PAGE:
Brazilian Jiu-Jitsu is known across the world as a highly effective martial art used to best opponents of greater size and strength through leverage, joint locks, and chokeholds. It is also an irreplaceable part of mixed martial arts fighting. But where did it come from? Here’s the history of Brazilian Jiu-Jitsu.
In feudal Japan, during the Muromachi period (about 1336 – 1573), jujutsu developed as a conglomeration of weaponless fighting techniques used by the samurai warrior class during their many battles. Unlike in other regions of the world, Japanese techniques focused on throwing, choking, pinning, and joint locking. This was because the moves were created for the armored samurai who were mostly impervious to bare-handed strikes. If a samurai found himself without a weapon against an armed foe, he could use jujutsu techniques to overcome him.
In 1882, Jigoro Kano took the ancient traditions of jujutsu and used them as a basis for his formulation of the martial art judo, also known as Kodokan judo. Unlike the jujutsu systems that preceded it, judo places heavy emphasis on randori, or free sparring, over fixed sequences called kata. Kano also applied the principle of maximizing the efficiency of movements while minimizing the effort needed to perform them. This is where the idea that a weaker person could overcome someone stronger through evasion, and unbalancing an opponent came into light. The practicality with which Kano endowed judo made it effective against the jujutsu techniques of the traditional schools, and it gained traction as he and his students successfully defeated challenger after challenger.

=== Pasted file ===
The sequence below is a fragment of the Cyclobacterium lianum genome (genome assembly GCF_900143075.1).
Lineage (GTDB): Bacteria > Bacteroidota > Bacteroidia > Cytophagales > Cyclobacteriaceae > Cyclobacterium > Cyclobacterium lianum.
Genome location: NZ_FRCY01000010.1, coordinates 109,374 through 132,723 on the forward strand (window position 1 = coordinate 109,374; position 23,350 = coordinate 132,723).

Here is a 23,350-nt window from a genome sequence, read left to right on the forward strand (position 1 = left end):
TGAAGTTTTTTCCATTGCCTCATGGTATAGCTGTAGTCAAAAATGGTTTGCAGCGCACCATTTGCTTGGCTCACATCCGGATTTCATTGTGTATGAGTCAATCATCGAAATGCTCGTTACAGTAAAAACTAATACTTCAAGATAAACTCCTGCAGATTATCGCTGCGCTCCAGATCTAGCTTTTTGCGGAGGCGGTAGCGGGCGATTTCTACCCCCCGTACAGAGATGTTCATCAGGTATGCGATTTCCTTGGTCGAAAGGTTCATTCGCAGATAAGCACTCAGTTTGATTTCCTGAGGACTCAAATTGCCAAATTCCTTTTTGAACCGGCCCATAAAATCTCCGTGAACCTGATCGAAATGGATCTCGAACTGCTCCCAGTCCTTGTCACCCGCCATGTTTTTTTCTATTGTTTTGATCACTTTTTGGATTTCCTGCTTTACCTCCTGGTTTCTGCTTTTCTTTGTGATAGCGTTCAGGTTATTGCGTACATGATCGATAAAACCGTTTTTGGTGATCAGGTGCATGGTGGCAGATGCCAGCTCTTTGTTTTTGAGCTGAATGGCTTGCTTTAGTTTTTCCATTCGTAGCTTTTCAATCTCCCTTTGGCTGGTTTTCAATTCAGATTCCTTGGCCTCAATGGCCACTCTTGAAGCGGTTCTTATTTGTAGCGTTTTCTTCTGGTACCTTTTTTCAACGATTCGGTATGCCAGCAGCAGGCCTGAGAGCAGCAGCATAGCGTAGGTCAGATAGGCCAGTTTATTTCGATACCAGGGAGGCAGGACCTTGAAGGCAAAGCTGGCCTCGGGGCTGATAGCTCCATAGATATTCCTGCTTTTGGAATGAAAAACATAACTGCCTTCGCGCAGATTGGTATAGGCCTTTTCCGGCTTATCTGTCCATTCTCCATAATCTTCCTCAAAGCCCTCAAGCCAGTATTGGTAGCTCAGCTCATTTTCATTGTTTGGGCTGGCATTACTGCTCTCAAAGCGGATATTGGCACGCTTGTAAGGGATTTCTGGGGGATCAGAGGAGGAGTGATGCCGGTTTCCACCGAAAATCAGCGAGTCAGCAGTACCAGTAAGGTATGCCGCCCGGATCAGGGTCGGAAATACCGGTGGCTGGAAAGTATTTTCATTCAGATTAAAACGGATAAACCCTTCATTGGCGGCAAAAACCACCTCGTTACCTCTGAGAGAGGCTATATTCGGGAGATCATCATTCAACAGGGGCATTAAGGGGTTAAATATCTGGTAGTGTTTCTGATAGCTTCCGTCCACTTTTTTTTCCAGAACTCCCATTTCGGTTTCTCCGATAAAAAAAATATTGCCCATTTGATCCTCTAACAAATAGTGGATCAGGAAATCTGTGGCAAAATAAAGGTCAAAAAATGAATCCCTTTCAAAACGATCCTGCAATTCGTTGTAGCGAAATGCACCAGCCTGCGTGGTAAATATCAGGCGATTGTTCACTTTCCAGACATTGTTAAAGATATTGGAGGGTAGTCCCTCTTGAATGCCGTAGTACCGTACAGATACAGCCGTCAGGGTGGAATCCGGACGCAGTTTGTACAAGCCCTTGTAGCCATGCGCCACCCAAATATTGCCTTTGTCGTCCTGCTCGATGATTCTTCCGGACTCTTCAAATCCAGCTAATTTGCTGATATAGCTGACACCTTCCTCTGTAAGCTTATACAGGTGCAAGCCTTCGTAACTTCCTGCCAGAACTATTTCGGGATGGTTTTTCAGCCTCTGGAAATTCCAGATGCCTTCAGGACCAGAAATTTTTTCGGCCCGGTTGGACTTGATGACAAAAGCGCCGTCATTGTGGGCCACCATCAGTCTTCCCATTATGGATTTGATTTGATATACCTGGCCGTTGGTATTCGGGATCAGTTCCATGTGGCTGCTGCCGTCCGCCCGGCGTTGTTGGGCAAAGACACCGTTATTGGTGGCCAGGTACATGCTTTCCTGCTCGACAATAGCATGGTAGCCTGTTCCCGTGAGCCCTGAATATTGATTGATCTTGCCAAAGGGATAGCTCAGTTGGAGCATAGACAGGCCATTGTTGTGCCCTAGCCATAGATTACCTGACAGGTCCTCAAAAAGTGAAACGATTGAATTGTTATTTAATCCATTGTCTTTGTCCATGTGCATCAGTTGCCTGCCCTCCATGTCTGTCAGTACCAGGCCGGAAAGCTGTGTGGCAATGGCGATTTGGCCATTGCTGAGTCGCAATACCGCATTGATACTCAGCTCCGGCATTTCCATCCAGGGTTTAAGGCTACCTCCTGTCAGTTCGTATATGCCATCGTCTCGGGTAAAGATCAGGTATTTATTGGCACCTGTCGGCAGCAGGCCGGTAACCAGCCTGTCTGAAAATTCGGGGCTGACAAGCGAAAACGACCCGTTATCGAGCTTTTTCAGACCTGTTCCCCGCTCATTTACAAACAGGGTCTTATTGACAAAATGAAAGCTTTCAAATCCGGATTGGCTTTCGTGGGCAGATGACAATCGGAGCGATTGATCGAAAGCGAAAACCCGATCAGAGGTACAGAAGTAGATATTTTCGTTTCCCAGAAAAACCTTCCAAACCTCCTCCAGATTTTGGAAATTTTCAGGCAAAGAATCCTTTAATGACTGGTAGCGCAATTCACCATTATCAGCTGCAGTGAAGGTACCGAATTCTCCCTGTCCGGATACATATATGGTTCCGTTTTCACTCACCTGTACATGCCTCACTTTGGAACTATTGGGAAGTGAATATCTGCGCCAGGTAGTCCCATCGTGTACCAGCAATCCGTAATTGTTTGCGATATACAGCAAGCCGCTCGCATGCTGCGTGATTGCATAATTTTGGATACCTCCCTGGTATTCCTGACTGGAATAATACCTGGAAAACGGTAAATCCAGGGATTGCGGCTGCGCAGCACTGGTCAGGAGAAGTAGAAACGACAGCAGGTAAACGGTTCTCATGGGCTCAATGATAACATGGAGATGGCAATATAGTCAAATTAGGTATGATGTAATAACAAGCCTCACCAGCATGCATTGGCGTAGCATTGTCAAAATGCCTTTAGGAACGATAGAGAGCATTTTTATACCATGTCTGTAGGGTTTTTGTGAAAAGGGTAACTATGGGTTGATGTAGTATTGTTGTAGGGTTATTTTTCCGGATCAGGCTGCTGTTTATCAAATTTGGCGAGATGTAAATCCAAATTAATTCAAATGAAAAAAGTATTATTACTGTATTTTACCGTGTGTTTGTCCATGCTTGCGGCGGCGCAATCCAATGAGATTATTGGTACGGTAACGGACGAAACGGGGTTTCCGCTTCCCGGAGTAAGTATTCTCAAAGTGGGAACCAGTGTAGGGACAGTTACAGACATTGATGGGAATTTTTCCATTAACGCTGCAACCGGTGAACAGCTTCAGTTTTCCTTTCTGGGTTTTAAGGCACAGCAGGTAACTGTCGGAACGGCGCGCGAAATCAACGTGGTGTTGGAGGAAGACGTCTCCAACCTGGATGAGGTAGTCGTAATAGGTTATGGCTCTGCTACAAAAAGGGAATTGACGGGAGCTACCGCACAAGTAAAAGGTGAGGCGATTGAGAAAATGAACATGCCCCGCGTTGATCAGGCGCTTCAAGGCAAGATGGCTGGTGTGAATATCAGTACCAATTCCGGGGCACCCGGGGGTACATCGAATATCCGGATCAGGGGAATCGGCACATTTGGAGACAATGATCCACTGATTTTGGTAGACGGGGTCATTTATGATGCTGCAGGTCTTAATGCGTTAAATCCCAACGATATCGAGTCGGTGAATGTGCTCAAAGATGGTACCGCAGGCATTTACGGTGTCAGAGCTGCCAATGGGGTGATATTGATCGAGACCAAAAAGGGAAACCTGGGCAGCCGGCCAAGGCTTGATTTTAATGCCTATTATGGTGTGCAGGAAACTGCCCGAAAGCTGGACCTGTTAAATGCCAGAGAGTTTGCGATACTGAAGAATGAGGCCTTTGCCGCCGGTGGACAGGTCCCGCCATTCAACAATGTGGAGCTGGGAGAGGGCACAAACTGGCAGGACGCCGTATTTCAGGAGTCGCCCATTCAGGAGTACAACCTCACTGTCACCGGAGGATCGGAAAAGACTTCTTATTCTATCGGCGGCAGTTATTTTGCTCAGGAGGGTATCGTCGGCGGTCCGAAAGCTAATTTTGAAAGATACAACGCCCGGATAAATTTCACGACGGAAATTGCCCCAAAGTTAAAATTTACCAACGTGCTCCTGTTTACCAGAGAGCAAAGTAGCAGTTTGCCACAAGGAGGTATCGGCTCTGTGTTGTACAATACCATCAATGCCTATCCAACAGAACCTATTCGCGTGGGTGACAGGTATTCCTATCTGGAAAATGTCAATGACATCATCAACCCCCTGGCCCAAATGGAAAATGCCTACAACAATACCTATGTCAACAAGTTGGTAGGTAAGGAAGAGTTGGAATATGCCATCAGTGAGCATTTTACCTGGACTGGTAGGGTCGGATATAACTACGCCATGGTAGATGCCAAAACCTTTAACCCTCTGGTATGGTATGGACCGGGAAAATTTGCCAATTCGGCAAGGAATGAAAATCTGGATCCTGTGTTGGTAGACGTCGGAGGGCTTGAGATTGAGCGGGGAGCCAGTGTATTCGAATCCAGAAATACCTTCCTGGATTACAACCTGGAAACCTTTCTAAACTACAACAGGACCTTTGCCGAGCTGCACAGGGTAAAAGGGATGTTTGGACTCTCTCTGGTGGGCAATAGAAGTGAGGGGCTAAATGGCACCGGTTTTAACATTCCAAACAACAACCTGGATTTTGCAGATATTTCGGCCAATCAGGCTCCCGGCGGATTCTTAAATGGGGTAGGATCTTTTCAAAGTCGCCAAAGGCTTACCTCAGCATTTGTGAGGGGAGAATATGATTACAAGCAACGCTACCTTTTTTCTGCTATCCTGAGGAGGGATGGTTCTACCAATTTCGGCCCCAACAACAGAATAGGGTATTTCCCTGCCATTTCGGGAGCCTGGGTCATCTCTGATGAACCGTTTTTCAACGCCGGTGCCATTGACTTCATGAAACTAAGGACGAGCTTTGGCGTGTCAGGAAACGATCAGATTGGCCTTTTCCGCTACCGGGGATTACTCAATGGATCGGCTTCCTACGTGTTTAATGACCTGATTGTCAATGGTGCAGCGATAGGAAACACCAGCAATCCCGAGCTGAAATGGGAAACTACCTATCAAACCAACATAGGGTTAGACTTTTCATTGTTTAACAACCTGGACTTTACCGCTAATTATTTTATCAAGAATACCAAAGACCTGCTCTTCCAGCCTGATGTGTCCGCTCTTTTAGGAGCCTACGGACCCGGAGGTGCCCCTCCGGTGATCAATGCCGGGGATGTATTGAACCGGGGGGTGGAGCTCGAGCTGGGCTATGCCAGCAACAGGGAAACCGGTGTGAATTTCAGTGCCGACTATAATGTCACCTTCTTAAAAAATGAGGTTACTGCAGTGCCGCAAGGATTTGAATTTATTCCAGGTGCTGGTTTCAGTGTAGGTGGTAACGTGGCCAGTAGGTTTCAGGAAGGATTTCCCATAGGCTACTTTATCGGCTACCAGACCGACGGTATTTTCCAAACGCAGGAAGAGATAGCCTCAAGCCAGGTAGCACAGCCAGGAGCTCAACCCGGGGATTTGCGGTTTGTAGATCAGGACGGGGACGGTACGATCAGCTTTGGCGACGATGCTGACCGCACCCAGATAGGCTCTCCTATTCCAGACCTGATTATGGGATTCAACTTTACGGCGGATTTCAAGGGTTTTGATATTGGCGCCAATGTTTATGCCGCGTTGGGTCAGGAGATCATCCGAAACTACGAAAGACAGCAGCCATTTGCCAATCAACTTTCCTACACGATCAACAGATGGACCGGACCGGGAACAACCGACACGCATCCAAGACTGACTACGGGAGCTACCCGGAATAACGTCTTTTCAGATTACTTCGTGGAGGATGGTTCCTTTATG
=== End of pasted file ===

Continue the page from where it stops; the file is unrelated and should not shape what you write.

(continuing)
Many were eager to become students of judo and improve their fighting prowess, and this included a man named Mitsuyo Maeda. Among Kano’s many pupils, Maeda came to stand out as one of the best, and so he was sent to the U.S. to demonstrate judo’s virtues. From there, Maeda traveled to a few countries in Europe, Cuba, Mexico, and Brazil to compete in bouts with all kinds of fighters. Along the way, he earned the nickname Conde Koma (Count Combat) in Spain because of his impressive victories. One of his most notable fights was against a capoeira expert called Pe de Bola. In addition to towering over the five-foot, five-inch Maeda at six feet, three inches, Pe de Bola was allowed to use a knife. Even still, Maeda quickly disarmed him and came out victorious.
Eventually, Maeda came to live in Belém, Brazil, and he began teaching jujutsu (judo wasn’t recognized as a separate martial art until later) in an academy he opened there.
Upon seeing a demonstration by Maeda in 1917, a teenage boy named Carlos Gracie determined that he would like to learn judo. After several years under Maeda’s tutelage, Gracie went on to teach his siblings the martial art and open his own school in Rio de Janeiro called the “Academia Gracie de Jiu-Jitsu” in 1925. His now-famous advertising slogan was: “If you want to have your arm broken, look for the Gracie Academy.”